Andreas Späth

Why President Trump would be bad for the environment

2016-07-27 11:10

Andreas Wilson-Späth

There are plenty of very good reasons to intensely dislike the idea of Donald Trump being elected as the next president of the United States – his rabid xenophobia and racism, his scare-mongering jingoism, and much else. What often falls by the wayside in discussions of a possible Trump presidency is his attitude towards environmental matters.

You might think that his ascendancy would have little impact on green issues half a planet away at the southern end of Africa, but unfortunately things like climate change and pollution don’t respect national boundaries. Trump’s environmental policies (or the lack thereof) and those contained in the Republican Party’s election platform will affect us both directly and indirectly, which is yet another reason to keep a close eye on what’s going to happen in the USA on the 8th of November.

The sections of the Republican Party platform dealing with energy and environmental matters might as well have been written by a public relations hack from the American fossil fuel industry. Among other things, it:

- promises to bring an end to President Obama’s “war on coal” and “the Democratic Party’s radical anti-coal agenda”;

- calls coal “an abundant, clean, affordable, reliable domestic energy resource” instead of the chief cause of climate change;

- undertakes to complete the construction of the controversial Keystone XL pipeline designed to connect Canadian oil sand facilities – perhaps the most environmentally destructive mining project in the world – to refineries and export terminals on the US Gulf coast;

- pledges to negate federal regulations on fracking and to facilitate an increase in the export of liquefied natural gas;

- supports oil and gas drilling on publically-owned land, including offshore on the continental shelf;

- opposes “any carbon tax” intended to lower carbon dioxide emissions;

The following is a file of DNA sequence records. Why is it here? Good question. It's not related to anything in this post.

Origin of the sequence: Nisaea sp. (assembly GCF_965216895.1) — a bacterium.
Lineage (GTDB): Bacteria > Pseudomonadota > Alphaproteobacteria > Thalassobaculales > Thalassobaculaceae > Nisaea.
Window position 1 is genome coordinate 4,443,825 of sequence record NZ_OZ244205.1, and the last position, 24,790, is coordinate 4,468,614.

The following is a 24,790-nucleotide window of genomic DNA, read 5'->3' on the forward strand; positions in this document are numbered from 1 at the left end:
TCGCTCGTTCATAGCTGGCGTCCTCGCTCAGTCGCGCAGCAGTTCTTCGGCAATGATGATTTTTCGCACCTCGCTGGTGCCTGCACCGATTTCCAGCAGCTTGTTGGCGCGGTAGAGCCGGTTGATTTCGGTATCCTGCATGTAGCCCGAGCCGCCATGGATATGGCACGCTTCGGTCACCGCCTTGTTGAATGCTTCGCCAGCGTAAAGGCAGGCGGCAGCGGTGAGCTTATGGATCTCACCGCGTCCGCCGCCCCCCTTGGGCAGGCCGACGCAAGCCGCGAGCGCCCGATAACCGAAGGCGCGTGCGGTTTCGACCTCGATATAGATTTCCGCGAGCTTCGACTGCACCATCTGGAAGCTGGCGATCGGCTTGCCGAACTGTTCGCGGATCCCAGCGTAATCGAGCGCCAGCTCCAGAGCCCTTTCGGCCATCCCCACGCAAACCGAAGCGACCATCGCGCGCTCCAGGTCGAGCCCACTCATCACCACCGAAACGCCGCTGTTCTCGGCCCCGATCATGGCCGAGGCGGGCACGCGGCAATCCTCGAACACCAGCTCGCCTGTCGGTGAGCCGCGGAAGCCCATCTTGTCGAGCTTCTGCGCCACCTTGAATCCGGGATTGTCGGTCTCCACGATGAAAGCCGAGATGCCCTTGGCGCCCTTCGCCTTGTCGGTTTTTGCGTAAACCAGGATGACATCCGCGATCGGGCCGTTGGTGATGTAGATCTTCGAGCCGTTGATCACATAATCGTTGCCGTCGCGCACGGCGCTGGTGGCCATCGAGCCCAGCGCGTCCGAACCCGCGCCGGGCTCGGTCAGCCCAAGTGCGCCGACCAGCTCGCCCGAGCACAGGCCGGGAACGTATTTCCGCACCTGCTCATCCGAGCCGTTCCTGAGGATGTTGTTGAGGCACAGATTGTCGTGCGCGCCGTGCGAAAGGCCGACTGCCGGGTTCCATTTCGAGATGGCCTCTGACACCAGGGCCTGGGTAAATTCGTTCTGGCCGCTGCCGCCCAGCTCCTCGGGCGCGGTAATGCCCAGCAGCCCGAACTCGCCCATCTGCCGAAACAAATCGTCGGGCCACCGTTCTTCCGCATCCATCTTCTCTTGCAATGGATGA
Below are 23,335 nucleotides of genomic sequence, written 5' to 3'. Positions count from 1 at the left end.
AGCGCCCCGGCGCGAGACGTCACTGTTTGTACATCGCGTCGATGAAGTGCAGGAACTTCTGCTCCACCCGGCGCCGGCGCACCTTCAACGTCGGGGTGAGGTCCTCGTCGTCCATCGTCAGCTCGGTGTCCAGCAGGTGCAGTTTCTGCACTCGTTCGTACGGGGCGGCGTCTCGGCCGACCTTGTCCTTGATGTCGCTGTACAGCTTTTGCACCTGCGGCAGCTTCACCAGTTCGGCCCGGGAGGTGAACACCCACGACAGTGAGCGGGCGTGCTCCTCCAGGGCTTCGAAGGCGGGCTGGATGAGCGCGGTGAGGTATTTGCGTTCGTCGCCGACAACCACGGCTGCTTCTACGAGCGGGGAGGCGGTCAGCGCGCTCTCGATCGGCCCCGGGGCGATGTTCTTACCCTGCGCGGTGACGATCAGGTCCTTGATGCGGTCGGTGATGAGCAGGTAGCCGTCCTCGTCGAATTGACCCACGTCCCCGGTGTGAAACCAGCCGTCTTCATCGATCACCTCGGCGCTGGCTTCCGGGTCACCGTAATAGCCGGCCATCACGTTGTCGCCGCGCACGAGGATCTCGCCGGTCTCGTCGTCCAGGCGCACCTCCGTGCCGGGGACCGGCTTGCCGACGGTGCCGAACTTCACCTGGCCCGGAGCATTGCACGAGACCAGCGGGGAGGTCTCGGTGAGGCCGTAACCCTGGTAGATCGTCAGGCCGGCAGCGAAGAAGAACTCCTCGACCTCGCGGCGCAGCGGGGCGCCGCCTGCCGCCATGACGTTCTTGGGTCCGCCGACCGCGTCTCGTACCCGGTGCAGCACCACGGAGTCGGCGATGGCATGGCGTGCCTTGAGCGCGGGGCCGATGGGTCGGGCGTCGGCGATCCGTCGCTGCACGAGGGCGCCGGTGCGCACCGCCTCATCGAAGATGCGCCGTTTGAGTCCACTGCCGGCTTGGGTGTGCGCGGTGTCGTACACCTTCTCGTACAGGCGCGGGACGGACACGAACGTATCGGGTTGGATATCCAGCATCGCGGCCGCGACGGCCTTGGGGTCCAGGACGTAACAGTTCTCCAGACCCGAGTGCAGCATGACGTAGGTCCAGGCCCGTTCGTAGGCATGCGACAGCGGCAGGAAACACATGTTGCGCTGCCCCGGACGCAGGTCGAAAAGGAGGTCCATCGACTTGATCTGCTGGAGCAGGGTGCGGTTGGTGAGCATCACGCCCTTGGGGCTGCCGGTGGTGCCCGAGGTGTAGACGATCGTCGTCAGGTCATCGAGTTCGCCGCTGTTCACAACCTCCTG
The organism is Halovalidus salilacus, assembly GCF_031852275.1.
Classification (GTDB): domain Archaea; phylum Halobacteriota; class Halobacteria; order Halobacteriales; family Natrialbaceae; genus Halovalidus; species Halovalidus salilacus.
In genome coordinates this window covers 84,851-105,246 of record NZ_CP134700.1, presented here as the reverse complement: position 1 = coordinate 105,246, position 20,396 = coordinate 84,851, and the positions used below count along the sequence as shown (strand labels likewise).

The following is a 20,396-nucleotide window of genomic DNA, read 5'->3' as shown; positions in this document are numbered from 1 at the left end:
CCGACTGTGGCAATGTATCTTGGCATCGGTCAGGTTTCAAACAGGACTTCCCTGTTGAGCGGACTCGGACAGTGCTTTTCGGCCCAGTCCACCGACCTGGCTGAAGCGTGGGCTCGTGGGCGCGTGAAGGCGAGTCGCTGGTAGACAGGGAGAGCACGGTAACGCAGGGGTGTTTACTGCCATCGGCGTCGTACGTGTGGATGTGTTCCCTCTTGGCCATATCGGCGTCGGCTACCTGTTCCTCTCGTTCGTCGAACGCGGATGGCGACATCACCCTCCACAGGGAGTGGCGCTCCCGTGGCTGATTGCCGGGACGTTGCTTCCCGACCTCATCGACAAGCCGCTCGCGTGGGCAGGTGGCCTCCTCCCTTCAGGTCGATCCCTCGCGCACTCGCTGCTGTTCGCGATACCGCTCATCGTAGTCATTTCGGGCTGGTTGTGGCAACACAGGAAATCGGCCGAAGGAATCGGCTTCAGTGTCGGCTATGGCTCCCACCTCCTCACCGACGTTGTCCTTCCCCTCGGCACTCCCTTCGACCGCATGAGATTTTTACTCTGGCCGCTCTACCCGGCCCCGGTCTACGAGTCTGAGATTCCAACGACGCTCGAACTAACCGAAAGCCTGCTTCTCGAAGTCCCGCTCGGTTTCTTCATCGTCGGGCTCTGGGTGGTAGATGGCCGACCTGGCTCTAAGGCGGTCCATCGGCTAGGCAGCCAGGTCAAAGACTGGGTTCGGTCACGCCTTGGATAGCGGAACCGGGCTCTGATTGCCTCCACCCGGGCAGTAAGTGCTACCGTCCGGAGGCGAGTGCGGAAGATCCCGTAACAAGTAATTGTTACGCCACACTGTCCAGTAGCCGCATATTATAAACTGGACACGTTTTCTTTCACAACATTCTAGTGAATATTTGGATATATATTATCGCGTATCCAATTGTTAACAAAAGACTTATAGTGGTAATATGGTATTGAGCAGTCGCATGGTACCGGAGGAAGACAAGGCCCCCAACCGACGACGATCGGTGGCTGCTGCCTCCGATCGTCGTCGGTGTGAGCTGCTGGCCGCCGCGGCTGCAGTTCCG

- rejects popular calls for the mandatory labelling of genetically modified food;

- proposes to hand responsibility for much environmental policy, regulation and enforcement from the national government to the states while converting the Environmental Protection Agency (EPA) – a potentially powerful and meddlesome regulator – into “an independent bipartisan commission” (and we all know how much work gets accomplished by commissions);

- rejects “the agendas of both the Kyoto Protocol and the Paris Agreement”; and

- proposes to stop funding for the UN’s Framework Convention on Climate Change.

When it comes to climate change, Trump himself has changed his tune completely since before his election campaign. While he has in the past joined calls for effective international action on carbon emissions, he now rejects climate change as little more than a hoax, opining that “global warming was created by and for the Chinese in order to make US manufacturing non-competitive”.

In line with the official Republican Party platform, he plans to abolish the EPA and “save the coal industry”, while cancelling the USA’s commitment to the Paris climate agreement and stopping “all payments of US tax dollars to UN global warming programs”.

Recently, the Sierra Club, a prominent American environmental organisation, reported that, if elected president, Trump would be the only world leader to entirely reject the scientific consensus on the reality of human-caused climate change – a distinction he would no doubt embrace enthusiastically.

The green credentials of Trump’s running mate and would-be vice president, Indiana Governor Mike Pence, are no less depressing. When he was a member of the US Congress he consistently voted against eco-friendly legislation and according to him, “global warming is a myth”.

Heaven help us if these people are allowed to assume the mantle of world leadership at the end of the year.

- Andreas is a freelance writer with a PhD in geochemistry. Follow him on Twitter: @Andreas_Spath

Disclaimer: News24 encourages freedom of speech and the expression of diverse views. The views of columnists published on News24 are therefore their own and do not necessarily represent the views of News24.

Read more on:    donald trump  |  us  |  us elections 2016


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